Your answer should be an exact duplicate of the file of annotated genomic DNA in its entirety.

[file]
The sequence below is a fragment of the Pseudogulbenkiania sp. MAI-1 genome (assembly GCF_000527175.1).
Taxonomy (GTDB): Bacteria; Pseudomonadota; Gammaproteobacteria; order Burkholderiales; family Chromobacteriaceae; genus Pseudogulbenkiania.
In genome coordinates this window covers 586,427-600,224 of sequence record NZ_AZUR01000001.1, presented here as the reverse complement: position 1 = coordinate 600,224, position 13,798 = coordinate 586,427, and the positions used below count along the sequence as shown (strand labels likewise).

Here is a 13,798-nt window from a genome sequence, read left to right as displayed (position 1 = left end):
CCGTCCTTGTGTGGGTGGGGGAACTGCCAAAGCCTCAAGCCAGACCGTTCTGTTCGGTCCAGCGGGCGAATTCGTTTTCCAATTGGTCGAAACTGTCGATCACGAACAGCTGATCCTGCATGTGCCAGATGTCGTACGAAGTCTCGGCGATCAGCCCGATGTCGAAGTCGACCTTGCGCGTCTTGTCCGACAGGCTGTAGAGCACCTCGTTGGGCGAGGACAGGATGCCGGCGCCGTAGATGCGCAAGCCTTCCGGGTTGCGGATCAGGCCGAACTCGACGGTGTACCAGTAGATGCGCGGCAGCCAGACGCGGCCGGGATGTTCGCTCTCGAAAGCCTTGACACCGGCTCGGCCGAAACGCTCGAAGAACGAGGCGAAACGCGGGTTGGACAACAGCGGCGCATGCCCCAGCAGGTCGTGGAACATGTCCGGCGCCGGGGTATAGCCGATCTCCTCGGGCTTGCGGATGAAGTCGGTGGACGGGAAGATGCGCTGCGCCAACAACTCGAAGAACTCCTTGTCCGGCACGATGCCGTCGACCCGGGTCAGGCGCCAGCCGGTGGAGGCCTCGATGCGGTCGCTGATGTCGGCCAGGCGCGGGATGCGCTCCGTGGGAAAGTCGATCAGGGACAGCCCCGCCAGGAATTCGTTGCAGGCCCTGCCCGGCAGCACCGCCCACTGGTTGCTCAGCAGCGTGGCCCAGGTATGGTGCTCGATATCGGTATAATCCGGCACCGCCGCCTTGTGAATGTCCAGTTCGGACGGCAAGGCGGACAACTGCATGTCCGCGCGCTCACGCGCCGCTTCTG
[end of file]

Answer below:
The sequence below is a fragment of the Pseudogulbenkiania sp. MAI-1 genome (assembly GCF_000527175.1).
Taxonomy (GTDB): Bacteria; Pseudomonadota; Gammaproteobacteria; order Burkholderiales; family Chromobacteriaceae; genus Pseudogulbenkiania.
In genome coordinates this window covers 586,427-600,224 of sequence record NZ_AZUR01000001.1, presented here as the reverse complement: position 1 = coordinate 600,224, position 13,798 = coordinate 586,427, and the positions used below count along the sequence as shown (strand labels likewise).

Here is a 13,798-nt window from a genome sequence, read left to right as displayed (position 1 = left end):
CCGTCCTTGTGTGGGTGGGGGAACTGCCAAAGCCTCAAGCCAGACCGTTCTGTTCGGTCCAGCGGGCGAATTCGTTTTCCAATTGGTCGAAACTGTCGATCACGAACAGCTGATCCTGCATGTGCCAGATGTCGTACGAAGTCTCGGCGATCAGCCCGATGTCGAAGTCGACCTTGCGCGTCTTGTCCGACAGGCTGTAGAGCACCTCGTTGGGCGAGGACAGGATGCCGGCGCCGTAGATGCGCAAGCCTTCCGGGTTGCGGATCAGGCCGAACTCGACGGTGTACCAGTAGATGCGCGGCAGCCAGACGCGGCCGGGATGTTCGCTCTCGAAAGCCTTGACACCGGCTCGGCCGAAACGCTCGAAGAACGAGGCGAAACGCGGGTTGGACAACAGCGGCGCATGCCCCAGCAGGTCGTGGAACATGTCCGGCGCCGGGGTATAGCCGATCTCCTCGGGCTTGCGGATGAAGTCGGTGGACGGGAAGATGCGCTGCGCCAACAACTCGAAGAACTCCTTGTCCGGCACGATGCCGTCGACCCGGGTCAGGCGCCAGCCGGTGGAGGCCTCGATGCGGTCGCTGATGTCGGCCAGGCGCGGGATGCGCTCCGTGGGAAAGTCGATCAGGGACAGCCCCGCCAGGAATTCGTTGCAGGCCCTGCCCGGCAGCACCGCCCACTGGTTGCTCAGCAGCGTGGCCCAGGTATGGTGCTCGATATCGGTATAATCCGGCACCGCCGCCTTGTGAATGTCCAGTTCGGACGGCAAGGCGGACAACTGCATGTCCGCGCGCTCACGCGCCGCTTCTG